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The World Cup Comes East

Updated: Mar 22, 2022

Killington Plays Host for the Fourth Winter

Stroy by Mark Aiken

Vermont may be a small state, but in the world of ski racing it is a heavyweight. As it has for the past three Thanksgiving weekends, Vermont hosts the HomeLite Killington World Cup from November 29 to December 1, 2019. Forget Kitzbuhel, Lake Louise, Åre, and other famous skiing venues; the Killington event has drawn the largest and most enthusiastic—okay, let’s call it like it is…the most rocking—crowds on the entire women’s World Cup circuit. 39,000 spectators turned out for the 2018 event.

Photo Courtesy Ansel Dickey

One of those spectators has been sixth-grader Sofija Vanovac, 11, who races for the Mount Mansfield Ski Club and Academy (MMSCA) in Stowe. “It’s so fun,” says Sofija. “I like seeing them come down, and I like watching their technique.”

Sofija’s mom, Micheline Lemay, junior program director for MMSCA, has brought her children to all

three Killington World Cups. “For the kids in our club—not to mention my own kids—to see this talent, this strength, in person is an unbelievable experience,” says Micheline.

Sofija’s favorite racer is Olympic gold medalist Mikaela Shiffrin, who at 24 has won more than 50 World Cup races. Mikaela feels similarly about Killington. “It’s more than a World Cup race,” says the world’s best skier. “I think it sets the standard for the tour.” Mikaela often hears from children like Sofija that they want to be just like her. “That is limiting,” she says. “They should shoot to be better. Most important, they should always stay true to themselves.”

Mikaela Shiffrin poses with young fans at Killington John Everett Courtesy Killington Resort

In the case of Killington, Vermont, that is exactly what happened. In 2016, when the

Thanksgiving weekend slot opened up on the World Cup calendar, naysayers argued that

Vermont was an unlikely World Cup host; that the mountains were too small, the weather too

unpredictable, and the infrastructure too underdeveloped. These doubters underestimated

Yankee ingenuity, motivation, and character.

Rather than try to be Park City or Aspen, Killington leaned on its own proven characteristics, including its snowmakers, experience in event planning, and the passionate ski community in Vermont (and surrounding states) that flocks to Killington to celebrate and host the world’s greatest female skiers on winter’s biggest stage. The results have been memorable for spectators, competitors, and organizers alike.

John Everett Courtesy Killington Resort

Small Town, Big Beast

With a population of less than 900, the town of Killington is small. Killington the resort, however, is not. Noting the resort’s 155 trails and 28 lifts, Killington spokesperson Courtney DiFiore invokes the resort’s longtime nickname: “We’re the Beast of the East,” she says.

Even a beast, however, might cower in the face of the logistics involved in hosting an event on the scale of a World Cup ski event. Killington has hosted its share of events: Spartan races in the off-season, mogul competitions on its famed Outer Limits bump run, and the Dew Tour, a nationwide snowboarding series. “The World Cup brings everything to another level,” admits Mike Solimano, president and general manager of Killington.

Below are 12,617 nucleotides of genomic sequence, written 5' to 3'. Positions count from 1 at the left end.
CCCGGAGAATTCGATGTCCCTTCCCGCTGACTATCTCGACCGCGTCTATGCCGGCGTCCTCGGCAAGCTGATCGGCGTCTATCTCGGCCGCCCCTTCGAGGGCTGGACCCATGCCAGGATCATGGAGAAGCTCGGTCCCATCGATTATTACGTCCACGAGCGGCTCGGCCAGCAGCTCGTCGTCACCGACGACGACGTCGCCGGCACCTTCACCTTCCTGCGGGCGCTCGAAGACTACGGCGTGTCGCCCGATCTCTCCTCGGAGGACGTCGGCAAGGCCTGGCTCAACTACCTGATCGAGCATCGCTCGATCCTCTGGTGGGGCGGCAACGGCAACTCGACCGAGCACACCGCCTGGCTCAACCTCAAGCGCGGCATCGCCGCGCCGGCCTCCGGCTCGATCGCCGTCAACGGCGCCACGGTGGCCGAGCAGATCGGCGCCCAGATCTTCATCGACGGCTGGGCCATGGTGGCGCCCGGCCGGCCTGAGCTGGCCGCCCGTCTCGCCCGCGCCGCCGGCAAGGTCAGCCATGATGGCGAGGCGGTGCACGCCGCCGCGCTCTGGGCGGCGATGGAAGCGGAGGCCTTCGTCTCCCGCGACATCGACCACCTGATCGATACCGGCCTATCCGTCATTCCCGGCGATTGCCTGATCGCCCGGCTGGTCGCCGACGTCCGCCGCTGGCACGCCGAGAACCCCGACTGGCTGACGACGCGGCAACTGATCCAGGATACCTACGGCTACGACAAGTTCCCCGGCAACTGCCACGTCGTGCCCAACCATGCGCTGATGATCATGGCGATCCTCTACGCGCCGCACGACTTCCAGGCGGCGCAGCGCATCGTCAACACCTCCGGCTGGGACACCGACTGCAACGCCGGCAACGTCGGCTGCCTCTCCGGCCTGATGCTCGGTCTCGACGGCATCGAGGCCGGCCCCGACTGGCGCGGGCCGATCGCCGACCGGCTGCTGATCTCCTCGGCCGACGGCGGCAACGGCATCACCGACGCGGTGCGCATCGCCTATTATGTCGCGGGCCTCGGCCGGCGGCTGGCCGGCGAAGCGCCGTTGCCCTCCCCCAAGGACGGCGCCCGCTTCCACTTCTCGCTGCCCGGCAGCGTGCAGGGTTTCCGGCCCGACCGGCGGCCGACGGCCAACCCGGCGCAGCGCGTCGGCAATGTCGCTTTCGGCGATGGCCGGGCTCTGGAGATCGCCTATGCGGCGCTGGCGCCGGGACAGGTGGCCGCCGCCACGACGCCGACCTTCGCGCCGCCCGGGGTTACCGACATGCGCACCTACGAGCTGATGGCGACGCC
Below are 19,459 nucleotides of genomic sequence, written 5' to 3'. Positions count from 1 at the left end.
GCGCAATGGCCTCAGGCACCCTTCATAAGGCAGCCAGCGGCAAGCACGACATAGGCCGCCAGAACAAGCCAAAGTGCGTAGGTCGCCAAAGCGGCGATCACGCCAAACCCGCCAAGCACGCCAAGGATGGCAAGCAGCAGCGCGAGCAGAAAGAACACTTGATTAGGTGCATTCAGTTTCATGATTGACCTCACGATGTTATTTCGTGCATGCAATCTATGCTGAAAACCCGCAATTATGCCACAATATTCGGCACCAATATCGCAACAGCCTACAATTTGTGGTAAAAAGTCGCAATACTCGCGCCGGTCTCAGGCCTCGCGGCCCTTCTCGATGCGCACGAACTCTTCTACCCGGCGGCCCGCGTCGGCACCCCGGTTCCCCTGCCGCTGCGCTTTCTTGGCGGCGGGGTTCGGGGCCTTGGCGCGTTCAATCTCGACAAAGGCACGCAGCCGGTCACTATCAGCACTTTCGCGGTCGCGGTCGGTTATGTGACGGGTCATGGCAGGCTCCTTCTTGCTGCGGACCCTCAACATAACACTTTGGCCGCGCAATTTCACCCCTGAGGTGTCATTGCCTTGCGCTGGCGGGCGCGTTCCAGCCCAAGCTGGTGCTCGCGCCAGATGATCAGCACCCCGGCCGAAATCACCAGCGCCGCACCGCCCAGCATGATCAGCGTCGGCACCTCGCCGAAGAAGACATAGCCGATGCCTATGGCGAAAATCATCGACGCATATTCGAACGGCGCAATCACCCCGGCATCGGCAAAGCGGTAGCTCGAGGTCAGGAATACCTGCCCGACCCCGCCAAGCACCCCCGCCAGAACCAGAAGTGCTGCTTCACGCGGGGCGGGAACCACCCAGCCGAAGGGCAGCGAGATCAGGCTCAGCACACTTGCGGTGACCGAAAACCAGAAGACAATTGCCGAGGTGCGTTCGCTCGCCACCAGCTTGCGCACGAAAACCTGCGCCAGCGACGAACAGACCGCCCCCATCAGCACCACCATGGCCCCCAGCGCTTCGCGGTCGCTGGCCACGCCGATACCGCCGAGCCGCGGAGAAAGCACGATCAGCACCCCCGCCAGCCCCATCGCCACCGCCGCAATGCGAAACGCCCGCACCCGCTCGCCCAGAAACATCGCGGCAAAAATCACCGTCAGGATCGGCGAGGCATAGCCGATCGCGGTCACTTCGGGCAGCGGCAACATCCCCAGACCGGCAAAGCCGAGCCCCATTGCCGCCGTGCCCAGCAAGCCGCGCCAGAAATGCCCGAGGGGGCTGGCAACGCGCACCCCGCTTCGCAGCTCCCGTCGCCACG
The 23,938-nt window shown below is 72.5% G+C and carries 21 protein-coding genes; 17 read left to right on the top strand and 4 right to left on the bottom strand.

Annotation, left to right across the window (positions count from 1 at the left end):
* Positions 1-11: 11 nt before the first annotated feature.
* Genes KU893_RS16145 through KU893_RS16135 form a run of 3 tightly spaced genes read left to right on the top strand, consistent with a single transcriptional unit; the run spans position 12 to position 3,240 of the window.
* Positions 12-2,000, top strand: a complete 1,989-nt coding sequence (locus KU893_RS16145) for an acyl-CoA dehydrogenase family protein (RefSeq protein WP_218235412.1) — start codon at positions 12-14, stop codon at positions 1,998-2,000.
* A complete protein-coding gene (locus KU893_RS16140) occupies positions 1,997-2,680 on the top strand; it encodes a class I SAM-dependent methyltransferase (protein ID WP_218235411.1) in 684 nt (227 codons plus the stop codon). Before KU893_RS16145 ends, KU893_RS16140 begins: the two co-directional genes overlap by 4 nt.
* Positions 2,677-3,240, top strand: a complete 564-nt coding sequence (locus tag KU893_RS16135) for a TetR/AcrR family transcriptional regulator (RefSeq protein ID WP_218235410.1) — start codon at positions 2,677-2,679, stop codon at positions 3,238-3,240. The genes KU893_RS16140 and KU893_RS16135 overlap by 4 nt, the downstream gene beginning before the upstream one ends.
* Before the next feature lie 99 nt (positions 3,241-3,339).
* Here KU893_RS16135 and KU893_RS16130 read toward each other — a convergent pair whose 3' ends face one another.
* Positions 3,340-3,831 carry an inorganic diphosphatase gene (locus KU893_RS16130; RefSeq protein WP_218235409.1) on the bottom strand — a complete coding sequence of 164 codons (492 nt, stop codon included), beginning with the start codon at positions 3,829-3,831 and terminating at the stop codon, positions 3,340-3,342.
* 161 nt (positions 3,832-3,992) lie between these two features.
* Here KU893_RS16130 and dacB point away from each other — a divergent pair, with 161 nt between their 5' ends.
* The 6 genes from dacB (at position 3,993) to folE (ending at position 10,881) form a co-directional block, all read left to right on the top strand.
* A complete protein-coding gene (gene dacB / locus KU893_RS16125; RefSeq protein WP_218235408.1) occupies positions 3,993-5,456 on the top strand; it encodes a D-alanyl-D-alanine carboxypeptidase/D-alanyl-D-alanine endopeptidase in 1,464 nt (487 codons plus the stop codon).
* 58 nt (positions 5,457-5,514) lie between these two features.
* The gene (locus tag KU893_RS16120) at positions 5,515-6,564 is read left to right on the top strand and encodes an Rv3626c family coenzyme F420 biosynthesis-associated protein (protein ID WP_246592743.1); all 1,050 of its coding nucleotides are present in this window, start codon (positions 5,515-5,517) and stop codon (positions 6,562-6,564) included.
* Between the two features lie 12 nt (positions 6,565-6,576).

From a logistical standpoint, Tom Horrocks of Rutland Town, who serves as the U.S. Ski Team’s chief of media for the event, knows the resort and the town are up to the challenge once again. “It’s about the Three Bs,” says Tom. “Buses, bathrooms, and beer.” On Thanksgiving weekend, spectators park in any of the Killington base area parking lots, and buses transport them—without long waits—to the event venue at the base of Superstar trail at Killington’s K-1 base area.

Organizers understand another demographic that needs to have a positive experience: “Without the athletes you don’t have an event,” says Tom, noting that World Cup racers live out of a bag as they globe-trot for five months. “If we can provide an outstanding experience for them—the food is good, the transportation is easy, the hospitality works—then you have athletes who can perform at their best.”

There’s one other final consideration: weather.

David Young Courtesy Killlington Resort

“Most eastern resorts are just trying to get open in November,” says Mike. They aren’t committing thousands of dollars and countless hours to covering a single trail with enough snow to meet World Cup specs. But Killington has distinguished itself through the years with early-season openings and late-season closings. So Killington focuses on two areas: readying their business as usual on a holiday weekend and getting Superstar ready for the World Cup. Both are big jobs.

Mikaela, who now calls Vail, Colorado home, and who cut her teeth at Vermont’s Burke Mountain Academy, is completely undeterred by the unpredictability of Vermont winter weather conditions. “Some people may think I’m crazy, but I really enjoyed skiing in the east (rain, sleet, and all),” she says. “The hard surfaces and the variable weather conditions set me up for the ability to excel in any conditions.” She recalls a race in the Czech Republic in which many of her colleagues and rivals didn’t appreciate less-than-ideal conditions. “It reminded me of skiing at Burke. It felt familiar and kind of like home,” she says.

If there were doubters when F.I.S. (that is, Fédération Internationale de Ski, the organization that governs the World Cup) awarded the event to Killington, the doubts have been put to rest. “We’re known for our snowmaking and operations team,” says Mike. “If anyone can handle it, we can.”

A Vermont Event

“This isn’t just a Killington event,” says Mike. “It’s a Vermont event.” Thousands of Vermonters attend the event, as do visitors who love Vermont. Spectating is free, although there are ticketed areas and VIP areas, as well. The majority of spectators don’t pay, and they enjoy live entertainment and music before and after the racing—and during breaks in the action.